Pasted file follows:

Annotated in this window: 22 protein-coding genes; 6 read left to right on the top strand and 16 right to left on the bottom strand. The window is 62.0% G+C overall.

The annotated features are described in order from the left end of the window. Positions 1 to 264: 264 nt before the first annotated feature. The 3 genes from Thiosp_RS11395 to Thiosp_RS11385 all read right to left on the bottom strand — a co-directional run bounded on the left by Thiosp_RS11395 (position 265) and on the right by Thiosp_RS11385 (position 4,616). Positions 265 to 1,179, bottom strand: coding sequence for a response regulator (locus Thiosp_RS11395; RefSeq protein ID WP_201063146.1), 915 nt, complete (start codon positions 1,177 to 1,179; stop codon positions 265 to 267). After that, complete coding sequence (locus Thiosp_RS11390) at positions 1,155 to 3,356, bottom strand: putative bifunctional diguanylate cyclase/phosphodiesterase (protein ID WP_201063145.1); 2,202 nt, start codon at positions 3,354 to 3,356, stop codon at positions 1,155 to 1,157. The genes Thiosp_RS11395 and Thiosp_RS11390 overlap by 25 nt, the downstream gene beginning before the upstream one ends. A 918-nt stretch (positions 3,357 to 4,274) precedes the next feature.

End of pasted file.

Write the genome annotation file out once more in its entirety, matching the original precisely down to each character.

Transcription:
Annotated in this window: 22 protein-coding genes; 6 read left to right on the top strand and 16 right to left on the bottom strand. The window is 62.0% G+C overall.

The annotated features are described in order from the left end of the window. Positions 1 to 264: 264 nt before the first annotated feature. The 3 genes from Thiosp_RS11395 to Thiosp_RS11385 all read right to left on the bottom strand — a co-directional run bounded on the left by Thiosp_RS11395 (position 265) and on the right by Thiosp_RS11385 (position 4,616). Positions 265 to 1,179, bottom strand: coding sequence for a response regulator (locus Thiosp_RS11395; RefSeq protein ID WP_201063146.1), 915 nt, complete (start codon positions 1,177 to 1,179; stop codon positions 265 to 267). After that, complete coding sequence (locus Thiosp_RS11390) at positions 1,155 to 3,356, bottom strand: putative bifunctional diguanylate cyclase/phosphodiesterase (protein ID WP_201063145.1); 2,202 nt, start codon at positions 3,354 to 3,356, stop codon at positions 1,155 to 1,157. The genes Thiosp_RS11395 and Thiosp_RS11390 overlap by 25 nt, the downstream gene beginning before the upstream one ends. A 918-nt stretch (positions 3,357 to 4,274) precedes the next feature.